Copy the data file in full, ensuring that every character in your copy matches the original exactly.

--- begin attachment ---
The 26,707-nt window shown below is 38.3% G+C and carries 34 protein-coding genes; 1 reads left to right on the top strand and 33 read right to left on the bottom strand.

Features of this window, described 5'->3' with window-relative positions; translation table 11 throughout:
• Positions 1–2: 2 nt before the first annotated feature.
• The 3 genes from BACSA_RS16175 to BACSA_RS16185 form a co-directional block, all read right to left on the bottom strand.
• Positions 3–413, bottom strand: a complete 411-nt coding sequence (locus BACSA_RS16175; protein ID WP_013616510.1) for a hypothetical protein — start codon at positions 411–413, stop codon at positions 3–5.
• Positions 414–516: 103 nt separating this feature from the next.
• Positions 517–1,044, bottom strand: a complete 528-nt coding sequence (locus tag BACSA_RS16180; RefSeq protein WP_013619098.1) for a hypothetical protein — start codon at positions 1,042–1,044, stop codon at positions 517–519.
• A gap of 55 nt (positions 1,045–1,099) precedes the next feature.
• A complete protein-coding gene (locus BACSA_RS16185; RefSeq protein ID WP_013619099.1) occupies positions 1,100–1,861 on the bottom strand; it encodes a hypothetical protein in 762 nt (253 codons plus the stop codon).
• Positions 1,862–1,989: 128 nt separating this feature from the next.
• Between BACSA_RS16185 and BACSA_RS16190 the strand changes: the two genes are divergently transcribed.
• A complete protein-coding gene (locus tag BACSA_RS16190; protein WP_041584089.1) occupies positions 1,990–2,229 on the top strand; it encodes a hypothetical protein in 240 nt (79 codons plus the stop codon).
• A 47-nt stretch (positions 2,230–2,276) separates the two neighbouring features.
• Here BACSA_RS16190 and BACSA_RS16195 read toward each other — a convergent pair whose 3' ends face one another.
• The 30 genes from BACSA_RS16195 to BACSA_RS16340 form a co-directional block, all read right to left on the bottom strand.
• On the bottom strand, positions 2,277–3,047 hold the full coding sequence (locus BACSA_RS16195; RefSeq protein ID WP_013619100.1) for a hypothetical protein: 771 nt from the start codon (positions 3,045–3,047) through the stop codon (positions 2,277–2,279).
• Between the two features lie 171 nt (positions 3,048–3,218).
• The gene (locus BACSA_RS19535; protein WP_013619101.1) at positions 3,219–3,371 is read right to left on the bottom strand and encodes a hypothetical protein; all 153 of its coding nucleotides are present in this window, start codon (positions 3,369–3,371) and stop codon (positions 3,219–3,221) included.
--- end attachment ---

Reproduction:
The 26,707-nt window shown below is 38.3% G+C and carries 34 protein-coding genes; 1 reads left to right on the top strand and 33 read right to left on the bottom strand.

Features of this window, described 5'->3' with window-relative positions; translation table 11 throughout:
• Positions 1–2: 2 nt before the first annotated feature.
• The 3 genes from BACSA_RS16175 to BACSA_RS16185 form a co-directional block, all read right to left on the bottom strand.
• Positions 3–413, bottom strand: a complete 411-nt coding sequence (locus BACSA_RS16175; protein ID WP_013616510.1) for a hypothetical protein — start codon at positions 411–413, stop codon at positions 3–5.
• Positions 414–516: 103 nt separating this feature from the next.
• Positions 517–1,044, bottom strand: a complete 528-nt coding sequence (locus tag BACSA_RS16180; RefSeq protein WP_013619098.1) for a hypothetical protein — start codon at positions 1,042–1,044, stop codon at positions 517–519.
• A gap of 55 nt (positions 1,045–1,099) precedes the next feature.
• A complete protein-coding gene (locus BACSA_RS16185; RefSeq protein ID WP_013619099.1) occupies positions 1,100–1,861 on the bottom strand; it encodes a hypothetical protein in 762 nt (253 codons plus the stop codon).
• Positions 1,862–1,989: 128 nt separating this feature from the next.
• Between BACSA_RS16185 and BACSA_RS16190 the strand changes: the two genes are divergently transcribed.
• A complete protein-coding gene (locus tag BACSA_RS16190; protein WP_041584089.1) occupies positions 1,990–2,229 on the top strand; it encodes a hypothetical protein in 240 nt (79 codons plus the stop codon).
• A 47-nt stretch (positions 2,230–2,276) separates the two neighbouring features.
• Here BACSA_RS16190 and BACSA_RS16195 read toward each other — a convergent pair whose 3' ends face one another.
• The 30 genes from BACSA_RS16195 to BACSA_RS16340 form a co-directional block, all read right to left on the bottom strand.
• On the bottom strand, positions 2,277–3,047 hold the full coding sequence (locus BACSA_RS16195; RefSeq protein ID WP_013619100.1) for a hypothetical protein: 771 nt from the start codon (positions 3,045–3,047) through the stop codon (positions 2,277–2,279).
• Between the two features lie 171 nt (positions 3,048–3,218).
• The gene (locus BACSA_RS19535; protein WP_013619101.1) at positions 3,219–3,371 is read right to left on the bottom strand and encodes a hypothetical protein; all 153 of its coding nucleotides are present in this window, start codon (positions 3,369–3,371) and stop codon (positions 3,219–3,221) included.